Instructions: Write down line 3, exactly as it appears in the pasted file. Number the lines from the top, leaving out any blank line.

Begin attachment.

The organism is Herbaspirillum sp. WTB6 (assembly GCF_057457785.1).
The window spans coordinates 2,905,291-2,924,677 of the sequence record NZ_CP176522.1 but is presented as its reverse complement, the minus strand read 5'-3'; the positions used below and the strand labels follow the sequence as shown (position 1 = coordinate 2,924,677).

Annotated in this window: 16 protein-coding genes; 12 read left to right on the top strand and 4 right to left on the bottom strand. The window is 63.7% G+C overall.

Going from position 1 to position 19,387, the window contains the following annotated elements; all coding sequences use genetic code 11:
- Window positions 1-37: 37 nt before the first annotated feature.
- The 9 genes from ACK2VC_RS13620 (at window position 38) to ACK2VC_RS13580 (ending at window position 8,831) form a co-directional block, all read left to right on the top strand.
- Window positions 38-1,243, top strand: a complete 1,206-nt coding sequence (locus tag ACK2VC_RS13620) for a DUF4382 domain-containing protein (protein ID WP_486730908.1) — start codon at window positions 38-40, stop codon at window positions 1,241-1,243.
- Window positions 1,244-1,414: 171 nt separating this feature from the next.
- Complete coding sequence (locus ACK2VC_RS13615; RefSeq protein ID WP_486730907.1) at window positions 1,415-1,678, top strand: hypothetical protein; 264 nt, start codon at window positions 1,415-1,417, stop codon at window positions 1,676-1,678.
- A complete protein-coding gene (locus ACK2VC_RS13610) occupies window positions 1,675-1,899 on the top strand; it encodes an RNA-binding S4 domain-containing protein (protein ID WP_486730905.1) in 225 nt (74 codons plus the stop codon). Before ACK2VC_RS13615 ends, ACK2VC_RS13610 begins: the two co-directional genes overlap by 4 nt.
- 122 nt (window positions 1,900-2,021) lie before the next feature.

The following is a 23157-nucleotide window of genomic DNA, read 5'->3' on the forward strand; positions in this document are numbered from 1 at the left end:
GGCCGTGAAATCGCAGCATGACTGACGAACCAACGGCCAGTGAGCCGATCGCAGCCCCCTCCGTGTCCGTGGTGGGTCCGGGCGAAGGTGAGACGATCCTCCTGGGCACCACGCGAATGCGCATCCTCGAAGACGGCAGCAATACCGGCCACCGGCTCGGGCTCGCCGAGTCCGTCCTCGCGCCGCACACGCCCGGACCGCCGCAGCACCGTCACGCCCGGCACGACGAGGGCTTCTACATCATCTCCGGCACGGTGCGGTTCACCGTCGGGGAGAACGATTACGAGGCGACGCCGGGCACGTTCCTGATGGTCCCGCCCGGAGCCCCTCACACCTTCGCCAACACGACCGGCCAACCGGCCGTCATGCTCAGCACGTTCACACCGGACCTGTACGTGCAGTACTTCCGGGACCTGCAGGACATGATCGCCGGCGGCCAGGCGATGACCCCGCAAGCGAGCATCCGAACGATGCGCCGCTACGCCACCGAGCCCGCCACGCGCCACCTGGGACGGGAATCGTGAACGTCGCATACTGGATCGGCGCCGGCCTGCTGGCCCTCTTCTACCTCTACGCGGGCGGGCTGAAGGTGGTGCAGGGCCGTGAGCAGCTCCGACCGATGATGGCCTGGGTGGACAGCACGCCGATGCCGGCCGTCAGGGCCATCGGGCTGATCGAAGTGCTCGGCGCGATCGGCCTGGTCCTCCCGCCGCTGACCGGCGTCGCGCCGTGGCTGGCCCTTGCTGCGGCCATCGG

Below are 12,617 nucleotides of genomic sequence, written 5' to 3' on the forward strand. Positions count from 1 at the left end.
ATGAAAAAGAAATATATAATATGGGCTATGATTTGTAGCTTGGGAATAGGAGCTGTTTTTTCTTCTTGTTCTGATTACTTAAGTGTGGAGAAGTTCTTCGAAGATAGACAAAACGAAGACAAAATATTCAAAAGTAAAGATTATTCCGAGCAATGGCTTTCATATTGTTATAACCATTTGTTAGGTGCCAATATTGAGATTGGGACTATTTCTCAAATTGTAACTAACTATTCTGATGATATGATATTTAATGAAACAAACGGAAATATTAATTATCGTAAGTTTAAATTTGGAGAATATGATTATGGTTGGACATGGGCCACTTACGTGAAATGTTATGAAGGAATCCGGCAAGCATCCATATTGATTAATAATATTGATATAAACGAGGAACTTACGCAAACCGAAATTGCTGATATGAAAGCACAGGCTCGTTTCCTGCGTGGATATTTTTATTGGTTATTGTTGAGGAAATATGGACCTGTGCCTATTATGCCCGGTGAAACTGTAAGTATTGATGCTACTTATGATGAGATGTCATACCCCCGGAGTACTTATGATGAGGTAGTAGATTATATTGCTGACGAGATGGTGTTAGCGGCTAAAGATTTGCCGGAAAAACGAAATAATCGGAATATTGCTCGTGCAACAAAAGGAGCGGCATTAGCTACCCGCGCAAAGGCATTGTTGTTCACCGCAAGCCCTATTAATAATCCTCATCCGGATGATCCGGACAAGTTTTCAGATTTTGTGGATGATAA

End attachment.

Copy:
Annotated in this window: 16 protein-coding genes; 12 read left to right on the top strand and 4 right to left on the bottom strand. The window is 63.7% G+C overall.